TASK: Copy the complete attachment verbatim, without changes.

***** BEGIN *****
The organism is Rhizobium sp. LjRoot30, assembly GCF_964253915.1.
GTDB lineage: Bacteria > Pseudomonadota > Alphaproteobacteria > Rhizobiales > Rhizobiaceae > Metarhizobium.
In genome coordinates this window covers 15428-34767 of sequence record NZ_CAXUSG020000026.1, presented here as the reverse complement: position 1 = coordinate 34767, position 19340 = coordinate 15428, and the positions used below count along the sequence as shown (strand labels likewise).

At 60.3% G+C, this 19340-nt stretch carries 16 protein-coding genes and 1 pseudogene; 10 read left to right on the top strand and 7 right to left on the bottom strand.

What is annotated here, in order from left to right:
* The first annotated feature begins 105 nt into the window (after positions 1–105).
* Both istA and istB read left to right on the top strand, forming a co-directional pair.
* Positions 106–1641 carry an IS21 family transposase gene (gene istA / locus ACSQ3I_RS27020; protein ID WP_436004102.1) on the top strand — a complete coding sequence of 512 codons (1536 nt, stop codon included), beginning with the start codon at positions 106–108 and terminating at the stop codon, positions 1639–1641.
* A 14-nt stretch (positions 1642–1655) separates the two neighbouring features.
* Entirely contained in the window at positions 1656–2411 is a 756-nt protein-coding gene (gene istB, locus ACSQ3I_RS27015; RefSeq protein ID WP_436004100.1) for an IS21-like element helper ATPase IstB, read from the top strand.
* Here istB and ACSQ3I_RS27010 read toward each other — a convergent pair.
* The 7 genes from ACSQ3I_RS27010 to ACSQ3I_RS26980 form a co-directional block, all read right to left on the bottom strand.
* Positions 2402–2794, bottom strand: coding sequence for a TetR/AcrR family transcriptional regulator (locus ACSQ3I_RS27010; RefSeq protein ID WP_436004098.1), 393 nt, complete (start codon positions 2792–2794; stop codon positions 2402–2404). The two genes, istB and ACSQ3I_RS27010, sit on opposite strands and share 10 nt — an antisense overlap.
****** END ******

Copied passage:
The organism is Rhizobium sp. LjRoot30, assembly GCF_964253915.1.
GTDB lineage: Bacteria > Pseudomonadota > Alphaproteobacteria > Rhizobiales > Rhizobiaceae > Metarhizobium.
In genome coordinates this window covers 15428-34767 of sequence record NZ_CAXUSG020000026.1, presented here as the reverse complement: position 1 = coordinate 34767, position 19340 = coordinate 15428, and the positions used below count along the sequence as shown (strand labels likewise).

At 60.3% G+C, this 19340-nt stretch carries 16 protein-coding genes and 1 pseudogene; 10 read left to right on the top strand and 7 right to left on the bottom strand.

What is annotated here, in order from left to right:
* The first annotated feature begins 105 nt into the window (after positions 1–105).
* Both istA and istB read left to right on the top strand, forming a co-directional pair.
* Positions 106–1641 carry an IS21 family transposase gene (gene istA / locus ACSQ3I_RS27020; protein ID WP_436004102.1) on the top strand — a complete coding sequence of 512 codons (1536 nt, stop codon included), beginning with the start codon at positions 106–108 and terminating at the stop codon, positions 1639–1641.
* A 14-nt stretch (positions 1642–1655) separates the two neighbouring features.
* Entirely contained in the window at positions 1656–2411 is a 756-nt protein-coding gene (gene istB, locus ACSQ3I_RS27015; RefSeq protein ID WP_436004100.1) for an IS21-like element helper ATPase IstB, read from the top strand.
* Here istB and ACSQ3I_RS27010 read toward each other — a convergent pair.
* The 7 genes from ACSQ3I_RS27010 to ACSQ3I_RS26980 form a co-directional block, all read right to left on the bottom strand.
* Positions 2402–2794, bottom strand: coding sequence for a TetR/AcrR family transcriptional regulator (locus ACSQ3I_RS27010; RefSeq protein ID WP_436004098.1), 393 nt, complete (start codon positions 2792–2794; stop codon positions 2402–2404). The two genes, istB and ACSQ3I_RS27010, sit on opposite strands and share 10 nt — an antisense overlap.